THQ to focus on releasing low-cost triple-A titles and free-to-play games

Monday, 11th June 2012 12:26 GMT By Debabrata Nath

THQ has told Gamasutra that it’s to focus on releasing low-cost-triple-A-titles and free-to-play titles, following the sale of its UFC license to Electronic Arts.

The first ‘cheaper’ release from the company’s new mindset will be South Park: The Stick of Truth in March, 2013.

The firm also made it clear that it intends to enter the free-to-play market as a major concern. It also said that such free-to-play titles will particularly be developed for the next generation of home consoles.

THQ’s next triple-A title is Darksiders II, which is in development for PS3, Xbox 360, and PC and hits on August 14 this year. A Wii U version is also in development.



  1. Gheritt White

    Surely “low cost AAA” is an oxymoron? Does anyone know of any existing example of a low-cost AAA title doing well both critically and commercially?

    #1 3 years ago
  2. Fragpuss

    so thq are basically copying almost exactly the business model crytek announced they were switching too last week, when they announced they were switching to “free to play games” because DLC is sucking customers dry

    #2 3 years ago
  3. DSB

    Going F2P is pretty discouraging, but the way I understand the AAA statement is a return to the traditional THQ line-up.

    Pretty much since 2006, THQ has been trying to play EA and Activision at their own game, but all it did was sink the company.

    I don’t know how low cost they want to go, but to my mind there’s a difference between a company that spends 50 million on a production, and one that spends 10-25.

    THQ would obviously be better off going for the latter. To me this sounds like the only smart move they could make at this point.

    #3 3 years ago
  4. Gheritt White

    @ DSB: But that’s my point. a $10-25M USD game these days just isn’t AAA. I mean, look at the Red Faction – the last one that was truly AAA was Guerilla, and the tech in that must have cost a small fortrune.

    #4 3 years ago
  5. Hirmetrium

    As a person who strongly dislikes free to play (Tribes being my number 1 hatred), I think this is a really stupid move.

    F2P is over-saturated and everyone is overcharging for the simplest of things. If you don’t pay even a little in most of these games, it isn’t worth playing them because your crippled.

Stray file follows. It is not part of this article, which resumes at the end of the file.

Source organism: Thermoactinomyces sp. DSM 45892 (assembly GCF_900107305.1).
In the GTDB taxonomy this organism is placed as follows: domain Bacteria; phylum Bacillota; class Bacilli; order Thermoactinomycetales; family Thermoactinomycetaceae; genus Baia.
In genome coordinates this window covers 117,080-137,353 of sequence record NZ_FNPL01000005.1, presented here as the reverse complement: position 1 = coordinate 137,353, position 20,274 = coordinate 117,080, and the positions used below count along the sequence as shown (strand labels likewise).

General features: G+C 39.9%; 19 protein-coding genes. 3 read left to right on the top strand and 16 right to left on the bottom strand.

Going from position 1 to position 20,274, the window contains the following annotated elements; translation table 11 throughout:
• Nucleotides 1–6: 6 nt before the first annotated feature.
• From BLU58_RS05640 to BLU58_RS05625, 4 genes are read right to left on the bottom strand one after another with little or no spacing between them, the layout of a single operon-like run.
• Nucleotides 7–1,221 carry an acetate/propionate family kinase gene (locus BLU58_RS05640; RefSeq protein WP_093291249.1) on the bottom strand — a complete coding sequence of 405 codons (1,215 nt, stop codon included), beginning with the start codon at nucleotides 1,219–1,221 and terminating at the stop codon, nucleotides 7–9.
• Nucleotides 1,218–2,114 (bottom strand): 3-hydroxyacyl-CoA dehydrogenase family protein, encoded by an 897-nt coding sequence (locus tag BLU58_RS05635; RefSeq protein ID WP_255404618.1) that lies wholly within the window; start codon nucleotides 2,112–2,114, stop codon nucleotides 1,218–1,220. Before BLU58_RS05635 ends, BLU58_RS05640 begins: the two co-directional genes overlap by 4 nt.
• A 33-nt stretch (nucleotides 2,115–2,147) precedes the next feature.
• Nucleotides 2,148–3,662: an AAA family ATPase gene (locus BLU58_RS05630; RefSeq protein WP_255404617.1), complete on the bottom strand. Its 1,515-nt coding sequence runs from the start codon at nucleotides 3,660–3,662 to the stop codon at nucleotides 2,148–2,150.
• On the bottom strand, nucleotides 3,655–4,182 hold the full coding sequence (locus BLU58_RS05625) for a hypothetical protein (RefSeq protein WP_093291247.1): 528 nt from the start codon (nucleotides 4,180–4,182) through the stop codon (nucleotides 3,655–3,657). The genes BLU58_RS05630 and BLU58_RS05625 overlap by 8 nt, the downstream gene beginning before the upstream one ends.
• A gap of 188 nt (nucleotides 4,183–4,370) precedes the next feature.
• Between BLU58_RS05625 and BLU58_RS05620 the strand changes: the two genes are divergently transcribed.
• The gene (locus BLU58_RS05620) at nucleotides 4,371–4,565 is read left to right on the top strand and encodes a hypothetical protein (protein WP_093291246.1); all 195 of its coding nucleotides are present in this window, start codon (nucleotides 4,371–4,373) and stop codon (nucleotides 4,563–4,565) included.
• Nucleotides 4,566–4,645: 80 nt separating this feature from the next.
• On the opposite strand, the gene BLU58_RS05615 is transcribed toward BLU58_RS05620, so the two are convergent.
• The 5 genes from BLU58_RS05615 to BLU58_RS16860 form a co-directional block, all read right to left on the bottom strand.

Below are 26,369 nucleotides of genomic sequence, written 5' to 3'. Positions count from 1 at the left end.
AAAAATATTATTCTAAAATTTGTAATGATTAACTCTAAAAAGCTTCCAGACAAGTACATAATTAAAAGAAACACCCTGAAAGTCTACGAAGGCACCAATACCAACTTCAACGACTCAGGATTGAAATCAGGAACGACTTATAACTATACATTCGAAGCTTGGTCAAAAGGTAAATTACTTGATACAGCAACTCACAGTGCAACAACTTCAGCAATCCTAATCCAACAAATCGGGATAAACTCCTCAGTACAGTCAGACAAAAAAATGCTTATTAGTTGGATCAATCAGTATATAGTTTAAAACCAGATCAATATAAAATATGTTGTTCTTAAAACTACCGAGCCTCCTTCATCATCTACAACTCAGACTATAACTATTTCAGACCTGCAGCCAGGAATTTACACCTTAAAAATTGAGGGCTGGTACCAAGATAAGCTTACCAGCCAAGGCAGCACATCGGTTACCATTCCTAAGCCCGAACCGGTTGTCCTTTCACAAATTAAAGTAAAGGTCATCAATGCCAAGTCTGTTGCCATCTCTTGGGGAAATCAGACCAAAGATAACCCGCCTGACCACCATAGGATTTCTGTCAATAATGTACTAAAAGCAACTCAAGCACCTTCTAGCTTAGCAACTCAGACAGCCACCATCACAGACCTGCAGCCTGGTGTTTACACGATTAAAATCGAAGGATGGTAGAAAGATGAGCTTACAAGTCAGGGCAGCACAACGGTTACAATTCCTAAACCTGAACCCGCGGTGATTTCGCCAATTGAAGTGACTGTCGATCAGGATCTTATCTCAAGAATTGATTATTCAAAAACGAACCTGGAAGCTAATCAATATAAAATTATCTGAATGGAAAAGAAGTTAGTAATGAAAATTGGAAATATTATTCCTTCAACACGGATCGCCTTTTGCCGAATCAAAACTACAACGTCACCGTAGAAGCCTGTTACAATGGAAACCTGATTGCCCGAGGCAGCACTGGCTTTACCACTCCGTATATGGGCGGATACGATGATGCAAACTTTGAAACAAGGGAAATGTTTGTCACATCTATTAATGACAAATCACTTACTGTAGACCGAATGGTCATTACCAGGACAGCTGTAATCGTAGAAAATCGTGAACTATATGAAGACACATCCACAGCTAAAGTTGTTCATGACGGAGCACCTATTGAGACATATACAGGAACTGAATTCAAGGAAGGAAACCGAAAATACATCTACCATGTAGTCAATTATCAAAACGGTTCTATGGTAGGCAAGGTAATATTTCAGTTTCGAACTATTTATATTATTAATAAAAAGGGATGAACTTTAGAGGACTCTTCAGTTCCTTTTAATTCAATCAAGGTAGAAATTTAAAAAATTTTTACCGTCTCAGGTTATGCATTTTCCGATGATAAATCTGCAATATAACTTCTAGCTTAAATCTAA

I am somewhat excited for End of Nations and Airmech, but both of them ring hollow as free to play titles. I’d happily plonk down £10-25 if it got me somewhere – but to these companies, that’s a drop in the pond when they can wring £40-60 out of you through add-ons.

    If COH2 and DOW3 are free to play I will scream. Seriously. I’d rather put down the £30 and get the lasting value I got out of Retribution than play F2P games.

    It’s also depressing the lack of transparency of the models they intend to use. We still don’t know End of Nation’s planned sells. Who’s to say THQ won’t take that approach?

    Low cost triple A sounds very appealing on the other hand. If they can deliver quality products at a good price, they can make sales easier. Of course, quality products is the hard part.

    #5 3 years ago
  6. DSB

    @4 Yeah, but they didn’t really get their moneys worth, did they? I thought Guerilla was pretty shit. The destruction was cool, but the driving physics and movement was crap.

    Space Marine has roughly the same role in my mind as Guerilla. Big, flashy game, bleeding the budget with protracted development, which really came to nothing. It was a totally underwhelming Gears of War clone.

    Personally I think that you can get a lot more than that, for a lot less, if you’re smart about it, and you rely on design. You don’t need to make a rival to Frostbite to do something like that.

    I’m thinking that if THQ started getting serious about strategy games again, they could really make something great without having to spend a whole lot.

    #6 3 years ago
  7. Ireland Michael

    The whole purpose of releasing free-to-play games is obviously to help leverage costs for their triple A games.

    You have to have money to spend money, which seems to be something some people don’t seem to understand. Nobody is forcing you to play these triple A games.

    #7 3 years ago
  8. Christopher Jack

    I don’t get this hate for F2P, most F2P games OPTIONAL payment methods are generally just cosmetic changes or early boosts in which these items or perks are able to be obtained my a traditional method by EXP or something,& you’re unlikely to ever spend beyond the price of a full retail game unless you’re addicted to it, even then, at least you’ve spent the money on something you’ve enjoyed.

    #8 3 years ago
  9. DSB

    I don’t think anyone’s confused as to how F2P games work, but with the exception of a select few, they operate based on fighting with your wallet. People who don’t spend are just there to be cannonfodder, and are constantly faced with artificial scarcity so they’ll buy stuff.

    I’m sure people’s tolerances for that sort of thing differs, but personally I’d rather pay full price and get an even playing field.

    #9 3 years ago

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